“The Soviet dictatorship has been barren of groceries because it has been barren of liberties,” observed journalist Louis Fischer. The Soviet state, “doomed by theory to wither away, had expanded into a cruel, overgrown Frankenstein.”
As French novelist André Gide observed, “Friends of the Soviet Union refuse to see anything bad there, or at least to recognize it, so it happens that truth is spoken with hatred and falsehood with love.” In the USSR, “Pravda tells the people what they need to know, and must believe and think.”
Another contributor to The God That Failed was African American writer Richard Wright, author of Native Son and Black Boy. Wright discovered that in the Communist Party, “a man could not have his say.” Party bosses derided the black American as a “bastard intellectual” and “incipient Trotskyite” with an “anti-leadership attitude.”
The Communist Party, Wright wrote, “felt it had to assassinate me morally merely because I did not want to be bound by its decisions,” adding, “I knew that if they held state power I should have been declared guilty of treason and my execution would have followed.”
In the Union of Soviet Socialist Republics, executions of dissidents was standard practice. As Koestler wrote, “every one of us knows at least one friend who perished in the Arctic subcontinent of forced labor camps, was shot as a spy or vanished without a trace.”
As Hayek noted, under socialism the worst get on top, the theme Orwell explored in Animal Farm, where the pigs ruled and rats were comrades. When that happens, the clocks start striking 13.
The composite character president David Garrow charted in Rising Star: The Making of Barack Obama, deployed the military against “climate change.” All will recall with pride that big turning point in World War II, when a bunch of rag-tag Marines went up against that warm front from the Mediterranean . . .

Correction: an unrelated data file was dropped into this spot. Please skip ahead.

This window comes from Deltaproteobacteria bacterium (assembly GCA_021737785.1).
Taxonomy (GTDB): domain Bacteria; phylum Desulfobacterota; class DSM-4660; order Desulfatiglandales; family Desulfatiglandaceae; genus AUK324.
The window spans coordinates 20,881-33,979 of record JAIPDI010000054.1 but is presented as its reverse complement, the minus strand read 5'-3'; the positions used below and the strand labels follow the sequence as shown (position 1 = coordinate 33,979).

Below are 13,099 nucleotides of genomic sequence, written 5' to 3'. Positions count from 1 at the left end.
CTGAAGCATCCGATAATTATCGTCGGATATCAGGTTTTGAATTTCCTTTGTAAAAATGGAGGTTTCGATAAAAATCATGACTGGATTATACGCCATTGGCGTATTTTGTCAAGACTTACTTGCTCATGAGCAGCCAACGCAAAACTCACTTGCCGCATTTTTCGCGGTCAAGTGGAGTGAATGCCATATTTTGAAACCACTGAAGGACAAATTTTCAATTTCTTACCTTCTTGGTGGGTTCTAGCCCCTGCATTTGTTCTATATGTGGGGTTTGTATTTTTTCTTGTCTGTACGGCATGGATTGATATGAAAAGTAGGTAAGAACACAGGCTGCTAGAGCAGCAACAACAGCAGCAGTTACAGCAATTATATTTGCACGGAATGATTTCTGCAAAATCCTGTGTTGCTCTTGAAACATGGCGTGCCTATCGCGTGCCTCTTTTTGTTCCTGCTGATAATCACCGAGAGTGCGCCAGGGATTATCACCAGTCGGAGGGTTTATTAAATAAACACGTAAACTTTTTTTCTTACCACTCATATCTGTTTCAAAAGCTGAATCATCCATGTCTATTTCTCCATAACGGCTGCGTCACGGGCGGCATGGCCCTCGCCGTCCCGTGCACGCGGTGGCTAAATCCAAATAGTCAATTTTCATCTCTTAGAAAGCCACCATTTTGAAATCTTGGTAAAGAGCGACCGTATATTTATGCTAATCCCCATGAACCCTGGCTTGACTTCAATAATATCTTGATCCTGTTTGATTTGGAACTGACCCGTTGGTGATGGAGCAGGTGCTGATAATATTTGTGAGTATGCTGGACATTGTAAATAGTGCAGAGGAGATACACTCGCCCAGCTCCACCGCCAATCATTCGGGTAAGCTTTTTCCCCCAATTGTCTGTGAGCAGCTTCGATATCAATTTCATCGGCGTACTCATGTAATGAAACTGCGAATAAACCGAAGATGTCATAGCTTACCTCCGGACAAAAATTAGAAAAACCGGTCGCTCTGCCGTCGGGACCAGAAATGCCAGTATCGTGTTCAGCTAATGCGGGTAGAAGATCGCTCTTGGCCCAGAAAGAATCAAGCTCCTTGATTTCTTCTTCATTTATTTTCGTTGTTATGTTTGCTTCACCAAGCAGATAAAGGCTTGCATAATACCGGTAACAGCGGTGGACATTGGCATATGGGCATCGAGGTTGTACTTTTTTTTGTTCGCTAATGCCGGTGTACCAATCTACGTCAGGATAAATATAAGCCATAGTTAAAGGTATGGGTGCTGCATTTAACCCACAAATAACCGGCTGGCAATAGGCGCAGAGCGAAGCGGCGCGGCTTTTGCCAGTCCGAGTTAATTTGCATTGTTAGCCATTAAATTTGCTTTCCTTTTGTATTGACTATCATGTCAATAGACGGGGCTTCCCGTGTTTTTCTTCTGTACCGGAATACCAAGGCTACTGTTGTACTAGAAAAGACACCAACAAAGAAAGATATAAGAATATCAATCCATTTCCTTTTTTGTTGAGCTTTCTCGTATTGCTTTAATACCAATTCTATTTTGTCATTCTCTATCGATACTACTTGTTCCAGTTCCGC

Under the Biden Junta, what Angelo Codevilla called an oligarchy, General Mark Milley lectures the troops on “gender identity.” As veterans of D-Day and the battle of Monte la Difensa will recall, trans troops and correct use of pronouns turned the tide against the Nazis.
Under the Biden regime, those who monitor election fraud, resist vaccine mandates, and object to the racist indoctrination of their children, are now domestic terrorists. The higher you go, the more confusion prevails.
“Putin may circle Kyiv with tanks,” proclaimed Biden in his State of the Union address, “but he’ll never gain the hearts and souls of the Iranian people.” By all indications, Joe Biden has not been studying for his cognitive test.
As Mark Bowden noted in 2010, the “salesman” Joe Biden is “not an intellectual” and not well-read. For most politicians, and certainly the Washington press corps, the only Hayek they recognize is Salma.
The Road to Serfdom, The God That Failed, Animal Farm, and 1984 say the same thing in different ways. Freedom good, totalitarianism bad. Let Friedrich Hayek have the last word:
“If democracies abandon the idea of freedom and happiness of the individual, they admit their civilization is not worth preserving.” Therefore, “we must retain the belief in the traditional values for which we have stood in the past and must have the moral courage stoutly to defend the ideals which our enemies attack.”